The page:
Baxter, James Phinney.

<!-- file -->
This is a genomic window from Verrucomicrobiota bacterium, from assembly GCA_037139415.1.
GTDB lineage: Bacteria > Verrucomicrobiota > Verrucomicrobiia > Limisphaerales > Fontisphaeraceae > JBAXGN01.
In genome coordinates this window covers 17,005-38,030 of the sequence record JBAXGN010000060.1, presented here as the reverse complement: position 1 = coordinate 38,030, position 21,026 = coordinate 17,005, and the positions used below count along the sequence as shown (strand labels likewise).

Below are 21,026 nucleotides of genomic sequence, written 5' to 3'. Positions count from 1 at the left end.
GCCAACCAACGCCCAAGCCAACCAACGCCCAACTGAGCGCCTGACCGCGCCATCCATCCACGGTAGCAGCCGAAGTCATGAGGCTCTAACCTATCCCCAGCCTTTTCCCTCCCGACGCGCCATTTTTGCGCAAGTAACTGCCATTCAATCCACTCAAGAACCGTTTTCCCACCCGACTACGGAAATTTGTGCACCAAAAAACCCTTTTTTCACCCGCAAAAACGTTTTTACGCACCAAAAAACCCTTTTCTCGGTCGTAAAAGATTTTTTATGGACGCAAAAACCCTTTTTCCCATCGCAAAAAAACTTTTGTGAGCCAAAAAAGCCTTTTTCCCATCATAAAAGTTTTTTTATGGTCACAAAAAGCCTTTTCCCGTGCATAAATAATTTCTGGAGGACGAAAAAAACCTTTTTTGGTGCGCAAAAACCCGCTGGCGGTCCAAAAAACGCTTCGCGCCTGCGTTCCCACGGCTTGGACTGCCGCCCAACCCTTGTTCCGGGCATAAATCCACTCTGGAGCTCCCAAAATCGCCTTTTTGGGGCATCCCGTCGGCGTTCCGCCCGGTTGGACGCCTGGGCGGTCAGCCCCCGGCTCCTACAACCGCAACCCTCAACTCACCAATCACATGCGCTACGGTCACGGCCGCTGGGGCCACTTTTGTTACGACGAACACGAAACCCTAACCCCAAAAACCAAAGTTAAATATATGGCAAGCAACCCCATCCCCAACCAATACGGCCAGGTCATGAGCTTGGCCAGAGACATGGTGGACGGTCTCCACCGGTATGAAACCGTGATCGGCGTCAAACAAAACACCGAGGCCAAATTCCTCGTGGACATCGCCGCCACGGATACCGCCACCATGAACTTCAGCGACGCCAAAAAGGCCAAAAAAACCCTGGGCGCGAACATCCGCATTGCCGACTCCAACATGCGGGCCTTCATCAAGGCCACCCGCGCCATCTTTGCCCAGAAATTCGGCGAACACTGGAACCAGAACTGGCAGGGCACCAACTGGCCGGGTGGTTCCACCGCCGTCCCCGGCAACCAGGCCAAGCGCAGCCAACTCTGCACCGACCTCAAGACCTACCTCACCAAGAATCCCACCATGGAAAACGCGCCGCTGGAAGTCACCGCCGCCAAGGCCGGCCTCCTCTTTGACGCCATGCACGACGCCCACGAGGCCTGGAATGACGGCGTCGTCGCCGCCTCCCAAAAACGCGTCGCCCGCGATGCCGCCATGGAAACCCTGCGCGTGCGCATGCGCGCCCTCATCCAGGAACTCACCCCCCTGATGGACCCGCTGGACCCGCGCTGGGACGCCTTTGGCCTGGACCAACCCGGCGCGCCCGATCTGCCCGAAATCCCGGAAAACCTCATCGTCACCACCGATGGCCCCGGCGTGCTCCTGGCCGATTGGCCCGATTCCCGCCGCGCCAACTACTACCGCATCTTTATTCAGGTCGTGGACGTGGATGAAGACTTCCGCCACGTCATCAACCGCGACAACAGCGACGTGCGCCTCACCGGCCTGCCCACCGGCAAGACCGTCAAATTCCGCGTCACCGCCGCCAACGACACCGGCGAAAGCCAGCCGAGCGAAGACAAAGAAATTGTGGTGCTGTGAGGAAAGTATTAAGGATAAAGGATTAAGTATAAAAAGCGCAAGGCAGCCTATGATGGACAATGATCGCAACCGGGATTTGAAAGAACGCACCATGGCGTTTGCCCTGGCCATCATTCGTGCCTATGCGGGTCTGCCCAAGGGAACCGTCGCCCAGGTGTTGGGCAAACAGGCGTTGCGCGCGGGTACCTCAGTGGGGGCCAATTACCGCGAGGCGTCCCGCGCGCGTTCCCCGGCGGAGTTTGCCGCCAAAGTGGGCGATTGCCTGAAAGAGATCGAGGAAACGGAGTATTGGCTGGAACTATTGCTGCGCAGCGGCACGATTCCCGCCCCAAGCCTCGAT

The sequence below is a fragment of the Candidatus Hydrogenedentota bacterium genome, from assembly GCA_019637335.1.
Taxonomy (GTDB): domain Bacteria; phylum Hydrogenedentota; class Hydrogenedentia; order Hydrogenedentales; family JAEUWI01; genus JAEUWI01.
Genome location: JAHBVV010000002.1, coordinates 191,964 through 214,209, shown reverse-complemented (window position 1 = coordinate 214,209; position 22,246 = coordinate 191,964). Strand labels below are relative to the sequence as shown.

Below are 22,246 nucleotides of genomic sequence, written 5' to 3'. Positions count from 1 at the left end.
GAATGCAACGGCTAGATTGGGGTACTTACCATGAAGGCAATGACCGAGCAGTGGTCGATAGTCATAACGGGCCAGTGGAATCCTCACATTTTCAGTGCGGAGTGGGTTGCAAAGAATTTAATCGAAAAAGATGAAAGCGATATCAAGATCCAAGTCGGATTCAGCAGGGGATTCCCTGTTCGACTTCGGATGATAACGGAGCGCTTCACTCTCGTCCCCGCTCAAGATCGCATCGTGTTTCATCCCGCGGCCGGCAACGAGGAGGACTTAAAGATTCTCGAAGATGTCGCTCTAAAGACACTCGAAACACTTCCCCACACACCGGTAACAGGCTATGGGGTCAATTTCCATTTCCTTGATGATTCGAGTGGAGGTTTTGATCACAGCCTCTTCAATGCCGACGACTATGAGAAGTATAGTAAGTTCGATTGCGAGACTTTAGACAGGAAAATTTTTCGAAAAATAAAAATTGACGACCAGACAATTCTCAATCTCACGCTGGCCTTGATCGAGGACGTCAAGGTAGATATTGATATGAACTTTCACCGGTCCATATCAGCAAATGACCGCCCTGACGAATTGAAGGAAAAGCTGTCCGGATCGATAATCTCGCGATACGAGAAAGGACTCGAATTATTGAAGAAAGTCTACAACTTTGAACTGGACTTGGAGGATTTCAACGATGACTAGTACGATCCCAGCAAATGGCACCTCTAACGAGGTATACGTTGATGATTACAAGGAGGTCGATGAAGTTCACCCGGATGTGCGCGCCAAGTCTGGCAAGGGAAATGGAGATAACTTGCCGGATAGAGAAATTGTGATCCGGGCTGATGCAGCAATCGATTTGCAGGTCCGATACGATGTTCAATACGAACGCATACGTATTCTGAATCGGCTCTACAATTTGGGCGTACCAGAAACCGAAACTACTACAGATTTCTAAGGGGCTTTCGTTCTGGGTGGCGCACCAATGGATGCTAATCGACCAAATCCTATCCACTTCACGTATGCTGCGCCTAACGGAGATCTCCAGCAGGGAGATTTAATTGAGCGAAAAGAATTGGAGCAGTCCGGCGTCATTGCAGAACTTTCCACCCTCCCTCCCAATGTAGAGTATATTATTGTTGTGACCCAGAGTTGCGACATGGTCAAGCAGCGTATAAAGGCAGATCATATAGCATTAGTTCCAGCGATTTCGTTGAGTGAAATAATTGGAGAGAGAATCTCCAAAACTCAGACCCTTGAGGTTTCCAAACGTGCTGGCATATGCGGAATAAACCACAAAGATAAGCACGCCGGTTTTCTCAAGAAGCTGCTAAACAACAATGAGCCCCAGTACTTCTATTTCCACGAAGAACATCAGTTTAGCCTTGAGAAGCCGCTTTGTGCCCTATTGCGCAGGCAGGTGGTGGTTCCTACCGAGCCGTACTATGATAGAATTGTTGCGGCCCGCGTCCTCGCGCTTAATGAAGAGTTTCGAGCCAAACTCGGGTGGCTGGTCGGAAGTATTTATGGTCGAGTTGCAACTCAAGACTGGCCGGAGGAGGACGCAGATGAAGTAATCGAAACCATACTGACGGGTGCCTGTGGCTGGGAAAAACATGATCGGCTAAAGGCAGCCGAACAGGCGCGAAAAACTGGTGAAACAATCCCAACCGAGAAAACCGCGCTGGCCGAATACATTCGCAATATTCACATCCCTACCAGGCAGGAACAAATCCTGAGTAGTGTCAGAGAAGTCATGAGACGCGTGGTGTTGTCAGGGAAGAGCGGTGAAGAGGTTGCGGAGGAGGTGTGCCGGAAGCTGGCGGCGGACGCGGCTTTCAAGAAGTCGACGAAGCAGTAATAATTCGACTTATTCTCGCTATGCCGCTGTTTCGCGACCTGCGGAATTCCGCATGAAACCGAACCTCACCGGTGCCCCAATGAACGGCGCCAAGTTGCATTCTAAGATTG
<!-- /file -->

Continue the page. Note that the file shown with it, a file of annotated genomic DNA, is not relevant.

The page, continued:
FIRST EDITION, Cambridge : Harvard University Press, Cambridge, Mass., 1933. Xv + 398 pp., frontis + 6 photo-plates. Blue cloth ; gilt ; edges uncut. 24 x 17cm. V.G.+. Signed by naval historian Dr. N. A. M. Rodger : "Nicholas Rodger. Grafton Road, Acton. Feast of St. John Fisher, 1988" ; his copy. Published in 1933, this American study is the standard work on the introduction of the ironclad warship in 1860 based on British Admiralty archives, French naval papers, and records held in Washington – the latter consulted for the first time. Over the course of 14 chapters the author examines the revolution in naval ordnance, un-armoured iron warships, ironclad projects in the 1840s, the Crimean War, the first seagoing ironclad fleet, Great Britain’s entry into the race, and the passing of the wooden capital ship. He continues with the origins of the turret ship, ordnance and armour in 1861, Mallory’s ironclad policy, with the final three chapters dealing with the first clash of ironclads at Hampton Roads and its consequences for the European navies. In addition, there are seven appendices on the screw propeller, ram, Dupuy de Lôme’s Reports of 1858 and 1860, etc. Illustrations include photographs of HMS WARRIOR, HMS ACHILLES, HMS MINOTAUR, HMS WIVERN and CSS VIRGINIA. A clean bright copy from the library of Dr. N. A. M. Rodger.

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